Cruz, Beto Square Off at SMU in First Debate

Immigration, law enforcement, gun control, and Judge Brett Kavanaugh were just a few of the issues that U.S. Sen. Ted Cruz and U.S. Rep. Beto O’Rourke addressed in their first debate Friday at SMU.

In what has become a down-to-the-wire race for the U.S. senate seat – a position that has been held by a Republican since 1993 – Friday’s debate saw Cruz and O’Rourke clash in person for the first time.

Here are some quick takeaways from the debate, which lasted roughly 55 minutes:

  • The moderators wasted no time in getting to the heavy issues, as the first question of the night focused on the future of “Dreamers” in Texas and America. O’Rourke stated that his plan is to “free Dreamers from the fear of deportation,” while Cruz said his stance on immigration could be summarized in four words: “legal, good; illegal, bad.”
  • On the issue of the allegation against Kavanaugh that he sexually assaulted a woman when they were teenagers, Cruz was asked if there was “anything [accuser] Christine Blasey Ford could say” that might lead him to oppose Kavanaugh. Cruz replied, “absolutely,” but would not offer specifics. O’Rourke, on the other hand, called for Blasey-Ford to be heard.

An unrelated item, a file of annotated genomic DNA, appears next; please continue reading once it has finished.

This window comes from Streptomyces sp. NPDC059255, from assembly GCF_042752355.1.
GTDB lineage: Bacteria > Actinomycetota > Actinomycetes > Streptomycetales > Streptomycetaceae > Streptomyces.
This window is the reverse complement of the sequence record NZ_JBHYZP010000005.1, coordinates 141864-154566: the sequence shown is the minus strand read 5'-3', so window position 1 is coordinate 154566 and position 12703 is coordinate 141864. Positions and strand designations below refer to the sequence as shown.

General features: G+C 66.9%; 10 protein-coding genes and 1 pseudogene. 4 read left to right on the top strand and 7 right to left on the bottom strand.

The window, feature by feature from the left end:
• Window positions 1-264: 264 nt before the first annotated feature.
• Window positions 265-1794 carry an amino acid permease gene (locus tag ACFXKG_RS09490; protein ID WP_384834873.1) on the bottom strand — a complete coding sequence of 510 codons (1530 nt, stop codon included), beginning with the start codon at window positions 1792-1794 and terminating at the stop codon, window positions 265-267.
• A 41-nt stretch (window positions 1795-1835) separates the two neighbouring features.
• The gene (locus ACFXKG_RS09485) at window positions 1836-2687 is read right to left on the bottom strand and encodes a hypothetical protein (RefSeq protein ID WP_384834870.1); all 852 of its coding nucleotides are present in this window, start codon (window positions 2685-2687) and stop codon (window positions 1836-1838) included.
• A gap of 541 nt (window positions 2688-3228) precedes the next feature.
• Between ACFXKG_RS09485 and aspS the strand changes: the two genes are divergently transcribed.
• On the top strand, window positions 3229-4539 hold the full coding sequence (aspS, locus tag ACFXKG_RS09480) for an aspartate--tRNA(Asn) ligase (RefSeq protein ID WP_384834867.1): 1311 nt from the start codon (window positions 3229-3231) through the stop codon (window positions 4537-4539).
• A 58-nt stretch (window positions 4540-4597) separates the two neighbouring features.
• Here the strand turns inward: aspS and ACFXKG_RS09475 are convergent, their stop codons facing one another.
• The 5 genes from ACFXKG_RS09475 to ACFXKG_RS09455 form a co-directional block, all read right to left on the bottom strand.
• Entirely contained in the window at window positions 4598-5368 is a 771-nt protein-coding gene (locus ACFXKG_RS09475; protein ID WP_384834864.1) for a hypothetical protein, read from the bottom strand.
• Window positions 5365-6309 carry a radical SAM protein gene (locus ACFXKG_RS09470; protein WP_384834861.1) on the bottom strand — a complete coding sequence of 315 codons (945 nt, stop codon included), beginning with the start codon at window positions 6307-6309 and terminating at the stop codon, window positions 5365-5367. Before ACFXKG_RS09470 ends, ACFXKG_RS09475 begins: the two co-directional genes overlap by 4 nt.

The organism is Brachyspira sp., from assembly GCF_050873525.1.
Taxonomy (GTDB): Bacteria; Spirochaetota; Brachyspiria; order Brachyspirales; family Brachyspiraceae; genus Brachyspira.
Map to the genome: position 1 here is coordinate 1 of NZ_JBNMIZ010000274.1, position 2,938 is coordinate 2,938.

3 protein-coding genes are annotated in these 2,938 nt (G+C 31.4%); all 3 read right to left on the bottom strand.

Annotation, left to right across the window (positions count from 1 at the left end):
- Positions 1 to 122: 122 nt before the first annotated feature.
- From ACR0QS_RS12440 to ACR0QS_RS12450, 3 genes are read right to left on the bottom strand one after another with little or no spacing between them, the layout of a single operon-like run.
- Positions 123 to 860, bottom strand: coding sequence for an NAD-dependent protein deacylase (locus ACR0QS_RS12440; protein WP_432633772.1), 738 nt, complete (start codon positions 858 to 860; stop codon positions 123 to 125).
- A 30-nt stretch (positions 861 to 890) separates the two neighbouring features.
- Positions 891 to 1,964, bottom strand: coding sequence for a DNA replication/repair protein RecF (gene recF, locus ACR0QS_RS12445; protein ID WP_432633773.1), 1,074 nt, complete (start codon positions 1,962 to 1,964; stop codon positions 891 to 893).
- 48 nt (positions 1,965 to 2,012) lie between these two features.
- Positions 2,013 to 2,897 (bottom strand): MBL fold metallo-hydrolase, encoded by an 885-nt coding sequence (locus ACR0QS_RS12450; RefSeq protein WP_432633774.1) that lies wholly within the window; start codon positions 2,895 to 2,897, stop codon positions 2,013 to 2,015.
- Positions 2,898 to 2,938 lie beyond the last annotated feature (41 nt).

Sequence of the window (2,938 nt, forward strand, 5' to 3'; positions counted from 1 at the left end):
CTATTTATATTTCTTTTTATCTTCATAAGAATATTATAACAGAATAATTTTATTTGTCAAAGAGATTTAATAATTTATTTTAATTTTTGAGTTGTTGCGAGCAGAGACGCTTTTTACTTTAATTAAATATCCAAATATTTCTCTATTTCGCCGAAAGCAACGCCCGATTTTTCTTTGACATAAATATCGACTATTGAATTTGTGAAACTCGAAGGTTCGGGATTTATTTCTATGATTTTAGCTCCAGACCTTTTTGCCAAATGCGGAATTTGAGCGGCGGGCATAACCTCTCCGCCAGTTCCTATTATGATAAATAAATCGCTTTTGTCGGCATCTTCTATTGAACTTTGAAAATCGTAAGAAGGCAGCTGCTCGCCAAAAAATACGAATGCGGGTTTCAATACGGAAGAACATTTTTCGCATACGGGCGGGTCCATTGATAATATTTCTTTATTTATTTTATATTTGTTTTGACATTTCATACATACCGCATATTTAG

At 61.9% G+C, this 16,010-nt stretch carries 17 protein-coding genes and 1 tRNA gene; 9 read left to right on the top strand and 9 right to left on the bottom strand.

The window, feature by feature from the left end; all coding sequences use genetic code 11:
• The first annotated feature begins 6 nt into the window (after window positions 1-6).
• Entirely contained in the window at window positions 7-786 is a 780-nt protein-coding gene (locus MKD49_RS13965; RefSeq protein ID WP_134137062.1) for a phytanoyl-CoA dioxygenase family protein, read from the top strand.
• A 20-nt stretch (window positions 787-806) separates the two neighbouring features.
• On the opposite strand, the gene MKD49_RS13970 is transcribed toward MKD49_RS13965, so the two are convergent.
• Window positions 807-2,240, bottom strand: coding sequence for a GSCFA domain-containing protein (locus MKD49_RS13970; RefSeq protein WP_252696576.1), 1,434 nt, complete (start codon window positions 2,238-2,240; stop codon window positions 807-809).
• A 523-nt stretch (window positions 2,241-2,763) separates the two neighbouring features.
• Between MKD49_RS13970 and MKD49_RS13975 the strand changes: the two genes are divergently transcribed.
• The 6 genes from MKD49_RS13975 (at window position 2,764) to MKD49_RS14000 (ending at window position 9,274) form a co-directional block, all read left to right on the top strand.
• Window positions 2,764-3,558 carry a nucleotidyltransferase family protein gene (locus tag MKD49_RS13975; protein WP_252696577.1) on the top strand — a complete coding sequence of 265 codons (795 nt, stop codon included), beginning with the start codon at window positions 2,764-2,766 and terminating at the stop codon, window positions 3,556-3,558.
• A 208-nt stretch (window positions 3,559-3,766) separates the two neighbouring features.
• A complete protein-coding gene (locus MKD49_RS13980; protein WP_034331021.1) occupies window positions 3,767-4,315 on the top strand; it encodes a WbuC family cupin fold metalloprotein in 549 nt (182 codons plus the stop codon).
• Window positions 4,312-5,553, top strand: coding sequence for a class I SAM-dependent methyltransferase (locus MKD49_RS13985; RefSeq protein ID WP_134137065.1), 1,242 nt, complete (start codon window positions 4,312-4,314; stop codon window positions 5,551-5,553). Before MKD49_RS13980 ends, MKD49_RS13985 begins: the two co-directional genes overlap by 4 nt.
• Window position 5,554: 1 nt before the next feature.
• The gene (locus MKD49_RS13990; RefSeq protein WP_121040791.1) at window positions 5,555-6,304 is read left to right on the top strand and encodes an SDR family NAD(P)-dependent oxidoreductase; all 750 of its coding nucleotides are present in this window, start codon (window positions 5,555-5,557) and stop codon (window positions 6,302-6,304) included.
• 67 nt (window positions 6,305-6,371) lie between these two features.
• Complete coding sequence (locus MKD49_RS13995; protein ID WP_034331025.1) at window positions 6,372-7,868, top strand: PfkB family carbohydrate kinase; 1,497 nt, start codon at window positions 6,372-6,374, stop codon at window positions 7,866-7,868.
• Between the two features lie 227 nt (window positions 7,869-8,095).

• Cruz deflected a question asking about his relationship with President Donald Trump, who was critical of Cruz during the presidential election of 2016. Instead, Cruz said he “loved his wife very much” – a callback to when Trump insulted Cruz’s wife, Heidi, on Twitter.
  • O’Rourke mentioned several times how he has visited every district in Texas, while Cruz reminded those in attendance that he was “on the ground” in cities like Houston and Victoria following Hurricane Harvey. Neither candidate used the debate to brag much about their accolades, but both seemed very proud about the aforementioned facts.
  • O’Rourke grew more comfortable as the debate progressed; at the beginning, he struggled to make eye contact with the crowd and appeared to stammer. As the final questions came, however, he seemed more at peace with his answers, and had no problem “exchanging blows” with Cruz – the more experienced debater of the two.
  • The crowd at SMU seemed evenly split – there were plenty of people in support of Cruz, as evidenced by their polite applause following many of his points. O’Rourke’s supporters, many sporting “Beto for Senate” shirts, were quite vocal – especially when the debate ended, when a large portion stood and cheered.

Two more one-hour debates, as agreed upon by O’Rourke and Cruz, are scheduled: one on Sept. 30 at the University of Houston, and the final on Oct. 16 at a studio in San Antonio.

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